The future land use plan is a set of recommendations that provide guidance for the city’s master plans. A land use designation is not the same as zoning, but the plan can be referenced when residents and developers submit requests to change zoning for a specific property. Plans to update the 1998 version were first introduced in 2018, but the city’s initial revision failed to pass City Council in 2019.
“I feel that this is the best vision that we have for right now,” Council Member Beckie Paquin said. “And I think that it is also very important that we continue to come back and reflect every five, six years to make sure that we don't find ourselves in the position that we are in today, where we are going back to a document that is so old that it is making it so difficult for us to move forward and be forward thinking.”
Cities normally update master plans such as this every five to 10 years, according to the draft of the plan that was approved April 20. The latest updates not only take into account changes that the city has undergone, but they also codify the city’s future growth.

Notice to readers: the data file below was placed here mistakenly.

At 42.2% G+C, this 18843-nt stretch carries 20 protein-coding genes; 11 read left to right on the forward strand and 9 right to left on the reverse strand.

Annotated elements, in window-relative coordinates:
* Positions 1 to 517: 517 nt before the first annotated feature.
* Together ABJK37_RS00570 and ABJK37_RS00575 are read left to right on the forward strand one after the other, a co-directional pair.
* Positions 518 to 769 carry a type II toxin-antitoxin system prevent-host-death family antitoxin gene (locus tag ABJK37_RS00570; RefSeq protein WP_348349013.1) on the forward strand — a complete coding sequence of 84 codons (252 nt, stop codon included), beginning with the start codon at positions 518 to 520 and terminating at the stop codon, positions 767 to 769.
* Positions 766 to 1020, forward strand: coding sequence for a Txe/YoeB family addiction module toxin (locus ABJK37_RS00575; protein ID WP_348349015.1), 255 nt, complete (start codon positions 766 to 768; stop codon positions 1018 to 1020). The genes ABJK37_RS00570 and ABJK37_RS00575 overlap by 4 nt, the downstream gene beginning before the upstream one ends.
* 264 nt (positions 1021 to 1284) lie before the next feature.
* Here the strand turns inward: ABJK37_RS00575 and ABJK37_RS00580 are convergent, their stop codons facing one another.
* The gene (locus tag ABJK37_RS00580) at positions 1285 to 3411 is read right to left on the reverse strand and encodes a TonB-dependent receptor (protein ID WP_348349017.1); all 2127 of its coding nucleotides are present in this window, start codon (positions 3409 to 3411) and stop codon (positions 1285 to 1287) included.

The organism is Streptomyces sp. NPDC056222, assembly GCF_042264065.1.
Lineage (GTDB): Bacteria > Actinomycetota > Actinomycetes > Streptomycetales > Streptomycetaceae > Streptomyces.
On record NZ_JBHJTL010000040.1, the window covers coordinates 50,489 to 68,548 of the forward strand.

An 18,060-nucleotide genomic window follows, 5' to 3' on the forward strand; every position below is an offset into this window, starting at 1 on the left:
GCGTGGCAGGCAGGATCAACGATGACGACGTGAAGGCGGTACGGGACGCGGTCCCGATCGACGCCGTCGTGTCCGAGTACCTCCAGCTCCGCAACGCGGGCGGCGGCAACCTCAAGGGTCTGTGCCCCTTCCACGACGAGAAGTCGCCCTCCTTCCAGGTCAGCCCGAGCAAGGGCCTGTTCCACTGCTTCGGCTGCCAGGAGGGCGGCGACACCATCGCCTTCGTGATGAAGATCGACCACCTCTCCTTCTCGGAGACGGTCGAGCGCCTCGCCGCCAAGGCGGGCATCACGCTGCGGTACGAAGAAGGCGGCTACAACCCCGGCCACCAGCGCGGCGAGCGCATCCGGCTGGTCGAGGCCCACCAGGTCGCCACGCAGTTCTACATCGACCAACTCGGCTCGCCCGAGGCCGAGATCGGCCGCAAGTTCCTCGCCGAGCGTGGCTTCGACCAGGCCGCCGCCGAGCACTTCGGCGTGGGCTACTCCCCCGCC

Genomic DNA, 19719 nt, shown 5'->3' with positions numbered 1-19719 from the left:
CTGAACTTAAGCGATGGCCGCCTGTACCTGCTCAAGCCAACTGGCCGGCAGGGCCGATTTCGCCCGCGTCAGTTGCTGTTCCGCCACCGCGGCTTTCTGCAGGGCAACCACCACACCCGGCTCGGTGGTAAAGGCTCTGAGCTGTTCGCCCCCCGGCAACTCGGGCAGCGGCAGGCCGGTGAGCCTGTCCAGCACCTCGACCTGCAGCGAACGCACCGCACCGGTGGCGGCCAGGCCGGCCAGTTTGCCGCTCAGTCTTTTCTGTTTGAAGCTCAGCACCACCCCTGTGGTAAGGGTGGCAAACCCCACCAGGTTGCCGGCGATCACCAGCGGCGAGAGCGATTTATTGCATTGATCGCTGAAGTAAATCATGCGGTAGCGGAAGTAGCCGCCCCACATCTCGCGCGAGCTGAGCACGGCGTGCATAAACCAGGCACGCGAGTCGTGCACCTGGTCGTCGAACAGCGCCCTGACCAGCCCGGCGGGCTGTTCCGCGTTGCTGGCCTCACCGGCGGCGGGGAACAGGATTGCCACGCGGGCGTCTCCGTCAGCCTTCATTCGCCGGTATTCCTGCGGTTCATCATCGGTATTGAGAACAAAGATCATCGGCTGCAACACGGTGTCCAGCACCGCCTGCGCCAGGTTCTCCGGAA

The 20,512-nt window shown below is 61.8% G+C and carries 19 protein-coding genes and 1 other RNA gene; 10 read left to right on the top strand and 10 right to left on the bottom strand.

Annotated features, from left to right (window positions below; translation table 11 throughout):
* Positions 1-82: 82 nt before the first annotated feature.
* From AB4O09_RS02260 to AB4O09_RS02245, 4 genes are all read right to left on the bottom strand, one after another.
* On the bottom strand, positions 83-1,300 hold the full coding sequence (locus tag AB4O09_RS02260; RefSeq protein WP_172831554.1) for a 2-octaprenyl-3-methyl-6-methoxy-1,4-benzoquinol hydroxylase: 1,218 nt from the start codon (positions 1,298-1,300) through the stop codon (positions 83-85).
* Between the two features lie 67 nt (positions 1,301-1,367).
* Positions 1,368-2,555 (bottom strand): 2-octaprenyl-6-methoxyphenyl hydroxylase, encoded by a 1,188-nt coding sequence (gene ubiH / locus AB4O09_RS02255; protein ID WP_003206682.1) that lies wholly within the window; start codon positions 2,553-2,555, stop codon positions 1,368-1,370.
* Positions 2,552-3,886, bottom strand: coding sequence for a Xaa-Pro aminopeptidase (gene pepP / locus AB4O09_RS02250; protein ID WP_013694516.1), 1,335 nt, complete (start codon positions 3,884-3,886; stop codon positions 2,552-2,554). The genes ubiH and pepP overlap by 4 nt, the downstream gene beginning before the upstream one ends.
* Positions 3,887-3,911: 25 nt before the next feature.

Changes made in the 2021 version of the plan include updating the number and definition of land use categories and editing the map, which was last updated in 2017.
Previous residential land use categories only account for low-, medium- and high-density single-family categories. The new plan creates categories for patio homes, garden homes and townhomes. Those categories each require a smaller footprint than the now 8,000-square-foot minimum lot size for high-density residential areas. According to the plan, the goal of adding more categories is to incentivize diverse housing that can suit residents at every life stage, including young professionals and retirees.
The plan also updates and clarifies the definition of mixed use as it applies to zoning districts. Under the new definition, mixed-use developments must include three uses other than residential, including retail, office and entertainment. If zoned mixed use, a property is subject to higher standards for streets, open space and architecture.
“When I look at Keller coming into the 21st century, casting a vision for vibrant economic development, that's what I see in the FLUP,” Council Member Ross McMullin said. “We're not just talking about acreage and land use designations.”